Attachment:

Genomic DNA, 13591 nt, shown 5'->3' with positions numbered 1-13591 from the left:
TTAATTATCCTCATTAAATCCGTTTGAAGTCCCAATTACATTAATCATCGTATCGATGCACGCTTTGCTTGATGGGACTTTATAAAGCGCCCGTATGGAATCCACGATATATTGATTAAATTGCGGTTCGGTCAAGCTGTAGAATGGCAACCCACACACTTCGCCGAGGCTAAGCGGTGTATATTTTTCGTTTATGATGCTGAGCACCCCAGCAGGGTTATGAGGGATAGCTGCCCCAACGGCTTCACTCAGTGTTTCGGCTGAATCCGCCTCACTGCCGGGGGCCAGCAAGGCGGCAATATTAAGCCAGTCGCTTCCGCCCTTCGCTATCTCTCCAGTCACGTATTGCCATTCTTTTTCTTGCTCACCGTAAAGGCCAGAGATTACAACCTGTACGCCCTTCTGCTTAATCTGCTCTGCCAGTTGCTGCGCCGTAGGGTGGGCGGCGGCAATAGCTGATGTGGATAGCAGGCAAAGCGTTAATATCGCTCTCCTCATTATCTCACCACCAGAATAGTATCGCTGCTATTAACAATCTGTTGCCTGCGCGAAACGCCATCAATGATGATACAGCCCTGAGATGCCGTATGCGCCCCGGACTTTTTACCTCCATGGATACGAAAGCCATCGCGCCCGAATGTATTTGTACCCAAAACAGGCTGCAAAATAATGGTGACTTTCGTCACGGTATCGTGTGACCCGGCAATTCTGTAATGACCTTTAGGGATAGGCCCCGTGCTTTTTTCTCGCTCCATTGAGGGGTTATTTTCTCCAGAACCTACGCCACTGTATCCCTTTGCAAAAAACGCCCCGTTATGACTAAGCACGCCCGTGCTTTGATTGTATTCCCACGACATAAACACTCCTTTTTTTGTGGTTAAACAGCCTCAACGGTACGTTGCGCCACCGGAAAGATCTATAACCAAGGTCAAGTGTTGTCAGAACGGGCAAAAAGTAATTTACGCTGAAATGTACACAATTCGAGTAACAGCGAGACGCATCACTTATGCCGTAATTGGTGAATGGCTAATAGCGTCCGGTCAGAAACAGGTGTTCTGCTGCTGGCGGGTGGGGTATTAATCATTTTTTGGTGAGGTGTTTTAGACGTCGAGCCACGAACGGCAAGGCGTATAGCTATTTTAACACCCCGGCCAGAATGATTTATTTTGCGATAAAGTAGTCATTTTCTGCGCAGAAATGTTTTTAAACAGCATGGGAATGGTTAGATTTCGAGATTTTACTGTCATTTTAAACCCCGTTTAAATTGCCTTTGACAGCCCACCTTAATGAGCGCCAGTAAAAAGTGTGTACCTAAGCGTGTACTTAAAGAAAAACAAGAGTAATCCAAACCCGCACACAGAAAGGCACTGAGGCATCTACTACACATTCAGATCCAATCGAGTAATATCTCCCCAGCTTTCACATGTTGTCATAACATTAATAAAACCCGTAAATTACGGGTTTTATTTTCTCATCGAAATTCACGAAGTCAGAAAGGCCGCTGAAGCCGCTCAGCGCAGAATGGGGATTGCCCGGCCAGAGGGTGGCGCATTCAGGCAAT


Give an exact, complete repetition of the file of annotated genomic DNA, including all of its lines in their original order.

Genomic DNA, 13591 nt, shown 5'->3' with positions numbered 1-13591 from the left:
TTAATTATCCTCATTAAATCCGTTTGAAGTCCCAATTACATTAATCATCGTATCGATGCACGCTTTGCTTGATGGGACTTTATAAAGCGCCCGTATGGAATCCACGATATATTGATTAAATTGCGGTTCGGTCAAGCTGTAGAATGGCAACCCACACACTTCGCCGAGGCTAAGCGGTGTATATTTTTCGTTTATGATGCTGAGCACCCCAGCAGGGTTATGAGGGATAGCTGCCCCAACGGCTTCACTCAGTGTTTCGGCTGAATCCGCCTCACTGCCGGGGGCCAGCAAGGCGGCAATATTAAGCCAGTCGCTTCCGCCCTTCGCTATCTCTCCAGTCACGTATTGCCATTCTTTTTCTTGCTCACCGTAAAGGCCAGAGATTACAACCTGTACGCCCTTCTGCTTAATCTGCTCTGCCAGTTGCTGCGCCGTAGGGTGGGCGGCGGCAATAGCTGATGTGGATAGCAGGCAAAGCGTTAATATCGCTCTCCTCATTATCTCACCACCAGAATAGTATCGCTGCTATTAACAATCTGTTGCCTGCGCGAAACGCCATCAATGATGATACAGCCCTGAGATGCCGTATGCGCCCCGGACTTTTTACCTCCATGGATACGAAAGCCATCGCGCCCGAATGTATTTGTACCCAAAACAGGCTGCAAAATAATGGTGACTTTCGTCACGGTATCGTGTGACCCGGCAATTCTGTAATGACCTTTAGGGATAGGCCCCGTGCTTTTTTCTCGCTCCATTGAGGGGTTATTTTCTCCAGAACCTACGCCACTGTATCCCTTTGCAAAAAACGCCCCGTTATGACTAAGCACGCCCGTGCTTTGATTGTATTCCCACGACATAAACACTCCTTTTTTTGTGGTTAAACAGCCTCAACGGTACGTTGCGCCACCGGAAAGATCTATAACCAAGGTCAAGTGTTGTCAGAACGGGCAAAAAGTAATTTACGCTGAAATGTACACAATTCGAGTAACAGCGAGACGCATCACTTATGCCGTAATTGGTGAATGGCTAATAGCGTCCGGTCAGAAACAGGTGTTCTGCTGCTGGCGGGTGGGGTATTAATCATTTTTTGGTGAGGTGTTTTAGACGTCGAGCCACGAACGGCAAGGCGTATAGCTATTTTAACACCCCGGCCAGAATGATTTATTTTGCGATAAAGTAGTCATTTTCTGCGCAGAAATGTTTTTAAACAGCATGGGAATGGTTAGATTTCGAGATTTTACTGTCATTTTAAACCCCGTTTAAATTGCCTTTGACAGCCCACCTTAATGAGCGCCAGTAAAAAGTGTGTACCTAAGCGTGTACTTAAAGAAAAACAAGAGTAATCCAAACCCGCACACAGAAAGGCACTGAGGCATCTACTACACATTCAGATCCAATCGAGTAATATCTCCCCAGCTTTCACATGTTGTCATAACATTAATAAAACCCGTAAATTACGGGTTTTATTTTCTCATCGAAATTCACGAAGTCAGAAAGGCCGCTGAAGCCGCTCAGCGCAGAATGGGGATTGCCCGGCCAGAGGGTGGCGCATTCAGGCAAT